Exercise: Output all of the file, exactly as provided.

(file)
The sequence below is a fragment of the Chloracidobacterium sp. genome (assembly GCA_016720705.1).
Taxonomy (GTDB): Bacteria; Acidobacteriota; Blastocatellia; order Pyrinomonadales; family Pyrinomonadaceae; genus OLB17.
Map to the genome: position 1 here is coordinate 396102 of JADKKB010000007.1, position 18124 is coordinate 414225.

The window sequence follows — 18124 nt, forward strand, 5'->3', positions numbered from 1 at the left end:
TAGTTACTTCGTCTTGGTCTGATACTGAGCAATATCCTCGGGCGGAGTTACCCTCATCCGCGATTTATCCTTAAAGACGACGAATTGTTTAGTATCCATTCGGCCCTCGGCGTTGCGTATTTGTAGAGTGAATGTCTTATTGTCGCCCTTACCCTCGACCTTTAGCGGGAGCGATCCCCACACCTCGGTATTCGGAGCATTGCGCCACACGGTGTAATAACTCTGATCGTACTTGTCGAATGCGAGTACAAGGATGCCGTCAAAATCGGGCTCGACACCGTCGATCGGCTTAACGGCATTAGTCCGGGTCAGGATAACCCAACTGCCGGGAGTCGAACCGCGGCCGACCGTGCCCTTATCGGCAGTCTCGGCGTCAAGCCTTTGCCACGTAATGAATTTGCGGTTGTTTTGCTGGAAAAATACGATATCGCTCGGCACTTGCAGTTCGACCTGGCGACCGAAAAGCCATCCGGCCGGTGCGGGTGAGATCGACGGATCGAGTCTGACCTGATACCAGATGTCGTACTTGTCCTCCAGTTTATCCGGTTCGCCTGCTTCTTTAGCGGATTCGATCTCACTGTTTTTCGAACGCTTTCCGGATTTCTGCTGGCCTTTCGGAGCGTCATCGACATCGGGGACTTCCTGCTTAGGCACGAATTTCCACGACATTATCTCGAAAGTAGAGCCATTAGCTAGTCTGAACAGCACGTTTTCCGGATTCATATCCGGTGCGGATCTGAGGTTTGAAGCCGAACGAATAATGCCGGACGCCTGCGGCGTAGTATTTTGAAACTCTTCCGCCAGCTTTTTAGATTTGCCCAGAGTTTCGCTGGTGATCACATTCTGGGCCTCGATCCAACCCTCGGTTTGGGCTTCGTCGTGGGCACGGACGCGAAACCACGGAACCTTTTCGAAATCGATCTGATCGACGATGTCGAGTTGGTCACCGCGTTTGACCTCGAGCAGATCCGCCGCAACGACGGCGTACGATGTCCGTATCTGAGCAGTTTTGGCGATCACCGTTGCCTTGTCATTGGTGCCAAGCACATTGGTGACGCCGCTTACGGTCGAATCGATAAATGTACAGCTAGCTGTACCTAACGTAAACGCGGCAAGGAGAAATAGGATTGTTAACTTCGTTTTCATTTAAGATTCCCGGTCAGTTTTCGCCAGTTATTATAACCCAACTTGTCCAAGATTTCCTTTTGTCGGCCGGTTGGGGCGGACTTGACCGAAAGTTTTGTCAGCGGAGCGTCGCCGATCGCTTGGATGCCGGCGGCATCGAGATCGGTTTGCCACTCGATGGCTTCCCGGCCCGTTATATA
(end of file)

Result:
The sequence below is a fragment of the Chloracidobacterium sp. genome (assembly GCA_016720705.1).
Taxonomy (GTDB): Bacteria; Acidobacteriota; Blastocatellia; order Pyrinomonadales; family Pyrinomonadaceae; genus OLB17.
Map to the genome: position 1 here is coordinate 396102 of JADKKB010000007.1, position 18124 is coordinate 414225.

The window sequence follows — 18124 nt, forward strand, 5'->3', positions numbered from 1 at the left end:
TAGTTACTTCGTCTTGGTCTGATACTGAGCAATATCCTCGGGCGGAGTTACCCTCATCCGCGATTTATCCTTAAAGACGACGAATTGTTTAGTATCCATTCGGCCCTCGGCGTTGCGTATTTGTAGAGTGAATGTCTTATTGTCGCCCTTACCCTCGACCTTTAGCGGGAGCGATCCCCACACCTCGGTATTCGGAGCATTGCGCCACACGGTGTAATAACTCTGATCGTACTTGTCGAATGCGAGTACAAGGATGCCGTCAAAATCGGGCTCGACACCGTCGATCGGCTTAACGGCATTAGTCCGGGTCAGGATAACCCAACTGCCGGGAGTCGAACCGCGGCCGACCGTGCCCTTATCGGCAGTCTCGGCGTCAAGCCTTTGCCACGTAATGAATTTGCGGTTGTTTTGCTGGAAAAATACGATATCGCTCGGCACTTGCAGTTCGACCTGGCGACCGAAAAGCCATCCGGCCGGTGCGGGTGAGATCGACGGATCGAGTCTGACCTGATACCAGATGTCGTACTTGTCCTCCAGTTTATCCGGTTCGCCTGCTTCTTTAGCGGATTCGATCTCACTGTTTTTCGAACGCTTTCCGGATTTCTGCTGGCCTTTCGGAGCGTCATCGACATCGGGGACTTCCTGCTTAGGCACGAATTTCCACGACATTATCTCGAAAGTAGAGCCATTAGCTAGTCTGAACAGCACGTTTTCCGGATTCATATCCGGTGCGGATCTGAGGTTTGAAGCCGAACGAATAATGCCGGACGCCTGCGGCGTAGTATTTTGAAACTCTTCCGCCAGCTTTTTAGATTTGCCCAGAGTTTCGCTGGTGATCACATTCTGGGCCTCGATCCAACCCTCGGTTTGGGCTTCGTCGTGGGCACGGACGCGAAACCACGGAACCTTTTCGAAATCGATCTGATCGACGATGTCGAGTTGGTCACCGCGTTTGACCTCGAGCAGATCCGCCGCAACGACGGCGTACGATGTCCGTATCTGAGCAGTTTTGGCGATCACCGTTGCCTTGTCATTGGTGCCAAGCACATTGGTGACGCCGCTTACGGTCGAATCGATAAATGTACAGCTAGCTGTACCTAACGTAAACGCGGCAAGGAGAAATAGGATTGTTAACTTCGTTTTCATTTAAGATTCCCGGTCAGTTTTCGCCAGTTATTATAACCCAACTTGTCCAAGATTTCCTTTTGTCGGCCGGTTGGGGCGGACTTGACCGAAAGTTTTGTCAGCGGAGCGTCGCCGATCGCTTGGATGCCGGCGGCATCGAGATCGGTTTGCCACTCGATGGCTTCCCGGCCCGTTATATA